The jacket does a remarkable job of keeping you warm considering how thin it is; it’s so windproof that it makes a real difference to your temperature. It’s also manages to be very waterproof whilst still being breathable – something that many lesser jackets fail to achieve. Mesh under the arms helps, but the fabric itself doesn’t make you sweat like with some lesser jackets do.

Verdict

Despite my reservations about the fit, this jacket is a winner given the price and the performance. And if you’re not keen on the clear white colourway, why not try Pactimo’s slinky black offering? I know I’d like to!

Price: £55.00, available from Pactimo.

By Juliet Elliot.

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This helmet is made using ‘in-mould construction’. This involves fusing the two parts of the helmet shell (the polystyrene bit and the polycarbonate exterior) during the moulding process for improved shock-absorption. It’s light too – the size M here weighs in at 245 grammes.

It is extremely comfortable with a dial at the back for ease of adjustment including a vertical adjustment to position where the helmet touches your head.

It is very stable and stays put even when there’s lots of vibration coming through the bike (and consequently the rider!) on uneven road surfaces. There’s plenty of ventilation, and the net that lines the hat helps avoid the dreaded ‘hat hair’ look post-ride.

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The straps are designed to aid sweat evaporation and provide greater tensile strength with less weight. I’d like to add here that sweaty straps are not something I have ever encountered so I can’t really comment on their efficiency!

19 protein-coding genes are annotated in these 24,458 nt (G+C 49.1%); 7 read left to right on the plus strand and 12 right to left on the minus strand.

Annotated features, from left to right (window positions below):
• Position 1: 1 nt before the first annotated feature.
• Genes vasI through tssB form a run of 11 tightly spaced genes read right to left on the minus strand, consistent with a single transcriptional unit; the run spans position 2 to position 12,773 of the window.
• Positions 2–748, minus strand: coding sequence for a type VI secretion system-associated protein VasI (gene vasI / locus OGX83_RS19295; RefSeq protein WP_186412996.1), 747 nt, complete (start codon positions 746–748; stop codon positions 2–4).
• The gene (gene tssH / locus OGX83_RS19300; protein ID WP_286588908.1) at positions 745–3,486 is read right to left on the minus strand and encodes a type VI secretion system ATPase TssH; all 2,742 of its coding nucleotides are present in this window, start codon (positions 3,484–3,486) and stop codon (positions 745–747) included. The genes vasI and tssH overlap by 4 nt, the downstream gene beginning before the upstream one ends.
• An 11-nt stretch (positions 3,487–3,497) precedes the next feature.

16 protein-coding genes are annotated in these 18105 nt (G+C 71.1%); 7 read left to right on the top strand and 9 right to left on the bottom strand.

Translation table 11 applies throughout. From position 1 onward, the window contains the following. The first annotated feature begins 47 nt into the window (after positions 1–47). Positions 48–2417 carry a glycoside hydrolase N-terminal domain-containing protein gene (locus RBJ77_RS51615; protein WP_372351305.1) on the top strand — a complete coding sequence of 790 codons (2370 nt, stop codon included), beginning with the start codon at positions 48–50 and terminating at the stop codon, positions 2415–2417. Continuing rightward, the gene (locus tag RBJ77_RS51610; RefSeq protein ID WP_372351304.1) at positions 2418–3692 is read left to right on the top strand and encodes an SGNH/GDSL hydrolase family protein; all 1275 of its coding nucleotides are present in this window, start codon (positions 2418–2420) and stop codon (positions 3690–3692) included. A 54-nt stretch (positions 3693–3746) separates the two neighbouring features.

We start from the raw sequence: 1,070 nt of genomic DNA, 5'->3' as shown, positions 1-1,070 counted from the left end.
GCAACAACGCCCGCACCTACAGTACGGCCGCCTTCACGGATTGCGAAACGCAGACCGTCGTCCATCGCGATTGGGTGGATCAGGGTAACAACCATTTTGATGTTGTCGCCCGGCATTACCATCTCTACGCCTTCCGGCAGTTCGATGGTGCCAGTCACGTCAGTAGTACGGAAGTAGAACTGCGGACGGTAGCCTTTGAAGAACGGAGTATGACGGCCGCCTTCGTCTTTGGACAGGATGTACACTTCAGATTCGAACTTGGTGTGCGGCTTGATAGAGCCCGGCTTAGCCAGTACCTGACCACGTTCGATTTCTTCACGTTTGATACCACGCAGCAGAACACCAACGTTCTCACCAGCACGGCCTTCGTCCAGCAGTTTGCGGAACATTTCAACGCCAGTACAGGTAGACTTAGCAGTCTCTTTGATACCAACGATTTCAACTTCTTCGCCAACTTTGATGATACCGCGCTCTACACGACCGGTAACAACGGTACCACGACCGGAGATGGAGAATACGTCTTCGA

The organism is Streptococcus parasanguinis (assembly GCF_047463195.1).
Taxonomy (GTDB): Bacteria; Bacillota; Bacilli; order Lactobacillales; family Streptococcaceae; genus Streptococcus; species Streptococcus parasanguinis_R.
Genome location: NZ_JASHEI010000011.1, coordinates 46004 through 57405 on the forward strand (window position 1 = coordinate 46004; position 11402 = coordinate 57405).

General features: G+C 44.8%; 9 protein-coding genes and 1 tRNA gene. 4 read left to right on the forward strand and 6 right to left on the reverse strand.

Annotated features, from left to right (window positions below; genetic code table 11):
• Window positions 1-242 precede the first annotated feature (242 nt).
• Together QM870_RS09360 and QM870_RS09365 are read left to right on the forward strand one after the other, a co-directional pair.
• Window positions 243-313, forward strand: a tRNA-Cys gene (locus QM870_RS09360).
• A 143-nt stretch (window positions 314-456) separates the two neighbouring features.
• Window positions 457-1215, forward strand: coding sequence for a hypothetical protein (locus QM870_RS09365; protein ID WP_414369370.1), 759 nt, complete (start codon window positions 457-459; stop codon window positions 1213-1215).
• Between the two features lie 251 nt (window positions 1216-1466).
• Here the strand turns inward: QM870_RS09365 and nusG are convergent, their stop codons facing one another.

Pros: Strong, stylish, light, great fit.

Cons: None.

Verdict: A tear-drop shaped beauty-queen of a helmet for the road – and it’s not just a pretty face.

Price: £76.49 (RRP £99.99), available from Chain Reaction Cycles.

By Adele Mitchell.

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Every so often a garment lands on my desk that is quite breath taking in its fabulousness. Pactimo’s bib shorts don’t just fit into this category, they actually own it.

I have rarely worn bib shorts so comfortable and of such lovely quality: they are designed for hard, long rides and there is a whole list of trademarked technologies (see ‘they say’ below) to make sure they do the job.

The size M fitted my size 10, tall (5’ 9") frame without pulling or rubbing, the leg band is double turned (a proper hem!) with a silicon gripper that doesn’t dig in and the pad is a comfort dream.

The cut of the panels and use of stretch technical fabrics – which I will sum up as shiny for the leg panels, net for the back panel (with ‘well hello there’ keyhole detail), and luxe-feel satin-sheen ‘scales’ for the rest – are clearly employed for their performance benefits.

The result, however, is like wearing the best shapewear ever. Step into them with a body like a bag of spuds and seconds later you’ve been re- sculpted into the body of Beyonce (well, almost). They’re so flattering that it’s tempting to wear them for a night out – now would make an interesting review.

The contrast colour on the legs can best be described as ‘noticeable’: one side features a bright pink thigh-hugging logo while the other side is an equally eye-catching graduated grey. There is also a huge logo on the bum that, believe me, no one will fail to spot as you sprint past them – for these are not shorts for going slowly in. If the colour isn’t quite your thing, never fear because these are also available in plain black.

These bibs are loud, proud, confident and extremely competent – much like the rider that they are clearly designed for.

My verdict: Flaunt-tastic.

Price: £125, available from Pactimo.

By Adele Mitchell.